With thousands of islands, the Philippines relies heavily on a robust maritime industry. Approximately 98% of inter-island trade and 40 million local and foreign passengers are transported by sea. More than 25% of the world’s 1.6 million maritime professionals are Filipino.
The country’s tourism, fishing and transport industries all rely on the maritime sector. These industries boost the employment rate in the ship building and ship repair industries as well as general maritime employment.
Ports Of The Philippines
The Philippine Ports Authority (PPA) manages the vast majority of the country’s ports – 230 in total. Other ports include those hosting the country’s exports which receive special tax concessions, as well as fishing ports managed by the Philippine Fisheries Development Authority (PFDA).
Flag / Port State Responsibilities
MARINA is the flag State Administration in charge of ship registration and ship inspection to ascertain conformity with safety rules and regulations.
The Philippine Coast Guard (PCG) enforces port State control measures and represents the country at the Tokyo Memorandum of Understanding meetings. The PCG is also the lead agency in the conduct of maritime search and rescue as it establishes arrangements for maritime distress communication monitoring, coordination and rescue within its waters.
Together with the port authorities, the PCG implements maritime traffic routing schemes or enforces restricted areas which the State is responsible and are not covered by IMO or any ship reporting systems. The PCG and port authorities also team-up in executing any reporting system or Vessel Tracking System (VTS) adopted by IMO that is within the jurisdiction of the Philippines.
In 2018, 103 ships were engaged in international voyages, totaling 2,080,568 gross tonnes. While the country has 34,619 domestic fleets for 2017 – comprising of passenger, cargo, fishing vessels and tankers. The majority of ships in the country’s waters operate under the Philippine flag.
Laws & Regulations
MARINA plays an active role in formulating policies relating to international compliance. The Authority has spearheaded the Maritime Industry Development Program (MIDP) to promote a holistic approach in the implementation of long-term plans for the maritime industry.
Both MARINA and the PCG issue regulations governing the maritime industry, particularly in relation to ships operating in domestic waters and on subjects relating to maritime security and protection of the marine environment.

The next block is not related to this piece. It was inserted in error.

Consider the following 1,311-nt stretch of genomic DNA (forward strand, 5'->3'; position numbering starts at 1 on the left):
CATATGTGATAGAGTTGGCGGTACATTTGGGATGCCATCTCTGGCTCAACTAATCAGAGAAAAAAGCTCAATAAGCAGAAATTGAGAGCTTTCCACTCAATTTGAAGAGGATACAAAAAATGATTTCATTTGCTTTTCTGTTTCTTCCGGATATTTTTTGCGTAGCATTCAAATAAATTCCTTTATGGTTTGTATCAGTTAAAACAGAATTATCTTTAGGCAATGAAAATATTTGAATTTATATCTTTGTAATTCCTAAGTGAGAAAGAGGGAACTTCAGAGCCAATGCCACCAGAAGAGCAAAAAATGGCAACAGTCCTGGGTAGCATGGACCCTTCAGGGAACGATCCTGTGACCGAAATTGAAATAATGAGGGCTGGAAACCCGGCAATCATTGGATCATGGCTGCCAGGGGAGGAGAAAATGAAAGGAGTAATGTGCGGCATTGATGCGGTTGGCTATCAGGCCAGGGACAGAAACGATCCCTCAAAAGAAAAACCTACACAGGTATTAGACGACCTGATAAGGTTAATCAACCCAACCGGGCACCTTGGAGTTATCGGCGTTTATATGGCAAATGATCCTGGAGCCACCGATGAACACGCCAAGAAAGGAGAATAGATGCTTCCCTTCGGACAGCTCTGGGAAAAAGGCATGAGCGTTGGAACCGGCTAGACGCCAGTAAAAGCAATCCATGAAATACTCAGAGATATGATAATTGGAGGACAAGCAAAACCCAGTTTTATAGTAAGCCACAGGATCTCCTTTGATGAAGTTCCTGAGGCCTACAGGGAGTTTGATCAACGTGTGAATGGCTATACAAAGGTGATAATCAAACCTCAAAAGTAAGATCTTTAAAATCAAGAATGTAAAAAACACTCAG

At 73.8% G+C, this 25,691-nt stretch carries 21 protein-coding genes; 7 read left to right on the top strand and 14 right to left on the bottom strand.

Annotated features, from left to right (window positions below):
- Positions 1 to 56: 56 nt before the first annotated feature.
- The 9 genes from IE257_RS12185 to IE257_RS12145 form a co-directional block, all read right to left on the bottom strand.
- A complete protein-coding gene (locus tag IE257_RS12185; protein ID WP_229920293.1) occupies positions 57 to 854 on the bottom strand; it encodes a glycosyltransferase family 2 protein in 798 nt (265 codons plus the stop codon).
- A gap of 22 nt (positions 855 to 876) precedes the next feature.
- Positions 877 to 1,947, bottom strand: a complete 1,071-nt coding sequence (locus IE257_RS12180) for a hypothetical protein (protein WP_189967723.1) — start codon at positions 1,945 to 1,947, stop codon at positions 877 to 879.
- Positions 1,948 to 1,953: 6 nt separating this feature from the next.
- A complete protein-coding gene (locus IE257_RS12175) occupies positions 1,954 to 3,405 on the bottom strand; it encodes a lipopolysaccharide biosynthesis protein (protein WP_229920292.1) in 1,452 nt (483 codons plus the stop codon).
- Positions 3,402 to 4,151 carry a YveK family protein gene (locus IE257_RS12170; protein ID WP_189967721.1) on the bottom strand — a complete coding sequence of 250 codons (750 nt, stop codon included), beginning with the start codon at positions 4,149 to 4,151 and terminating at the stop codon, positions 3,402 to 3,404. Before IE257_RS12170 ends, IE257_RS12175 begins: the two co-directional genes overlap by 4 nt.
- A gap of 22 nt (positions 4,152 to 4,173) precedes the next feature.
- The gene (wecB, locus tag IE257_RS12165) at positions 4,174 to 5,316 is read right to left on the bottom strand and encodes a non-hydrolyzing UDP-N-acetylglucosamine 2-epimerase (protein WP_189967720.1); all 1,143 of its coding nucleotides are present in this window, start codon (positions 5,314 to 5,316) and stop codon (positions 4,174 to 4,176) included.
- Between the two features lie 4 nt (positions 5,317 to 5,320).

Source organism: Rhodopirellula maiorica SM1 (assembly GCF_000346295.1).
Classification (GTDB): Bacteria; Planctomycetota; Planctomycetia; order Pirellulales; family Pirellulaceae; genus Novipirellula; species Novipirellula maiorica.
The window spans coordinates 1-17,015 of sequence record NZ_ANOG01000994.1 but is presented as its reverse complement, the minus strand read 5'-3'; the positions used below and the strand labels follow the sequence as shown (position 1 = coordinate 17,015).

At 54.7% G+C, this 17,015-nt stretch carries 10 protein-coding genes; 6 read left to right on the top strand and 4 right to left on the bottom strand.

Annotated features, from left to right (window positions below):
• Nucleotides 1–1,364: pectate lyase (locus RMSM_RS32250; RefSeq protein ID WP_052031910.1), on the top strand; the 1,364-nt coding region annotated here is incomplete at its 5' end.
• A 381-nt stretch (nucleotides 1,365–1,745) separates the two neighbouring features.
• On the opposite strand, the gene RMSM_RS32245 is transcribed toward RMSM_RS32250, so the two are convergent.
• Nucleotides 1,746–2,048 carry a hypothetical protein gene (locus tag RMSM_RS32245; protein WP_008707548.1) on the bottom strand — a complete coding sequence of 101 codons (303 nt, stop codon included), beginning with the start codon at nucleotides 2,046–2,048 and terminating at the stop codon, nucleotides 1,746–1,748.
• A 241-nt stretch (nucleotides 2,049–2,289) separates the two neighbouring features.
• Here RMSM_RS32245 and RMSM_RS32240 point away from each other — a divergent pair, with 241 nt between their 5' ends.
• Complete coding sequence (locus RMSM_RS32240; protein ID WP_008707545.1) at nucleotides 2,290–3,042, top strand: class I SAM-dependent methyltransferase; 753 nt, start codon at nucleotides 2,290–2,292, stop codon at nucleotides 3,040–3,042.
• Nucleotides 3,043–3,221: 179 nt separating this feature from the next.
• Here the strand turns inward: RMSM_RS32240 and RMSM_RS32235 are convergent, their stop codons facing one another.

The PCG, National Mapping and Resource Information Authority (NAMRIA), DENR-BMB, Philippine Atmospheric, Geophysical and Astronomical Services Administration (PAGASA) and port authorities exercise the Philippines’ rights and responsibilities under various international instruments to effectively meet and practice its international and national obligations.
International / Regional / Sub-Regional Memberships / Co-operations
- International Maritime Organization (IMO) – Member
- International Labour Organization (ILO) – Member
- Asia Pacific Economic Cooperation (APEC) – Member
- AsiaPacific Heads on Maritime Safety Agencies (APHoMSA) – Member
- Association of South East Asian Nations (ASEAN) – Founding Member
- Tokyo Memorandum of Understanding of Port State Control Inspection – Member
IMO Conventions and Protocols
- Anti-Fouling Convention 2001 (AFS) - Ratified as a result of the IMO-NORAD Project and is a targeted treaty under the MEPSEAS Project.
- Ballast Water Management Convention 2004 (BWM) - Ratified as a result of the IMO-NORAD Project and is a targeted treaty under the MEPSEAS Project.
- COLREG Convention 1972
- CLC Protocol 1992
- FUND Protocol 1992
- IMO Convention 1948
- IMSO Convention 1976
- INMARSAT OA 1976
- LOAD LINES Convention 1966
- LOAD LINES Protocol 1988
- London Convention 1972
- London Convention Protocol 1996
- MARPOL Annex I – VI 1973/78
- OPRC Convention 1990
- SOLAS Convention 1974
- SOLAS Protocol 1988
- STCW Convention 1978
- STP Agreement 1971
- SUA Convention 1988
- SUA Protocol 1988
- TONNAGE Convention 1969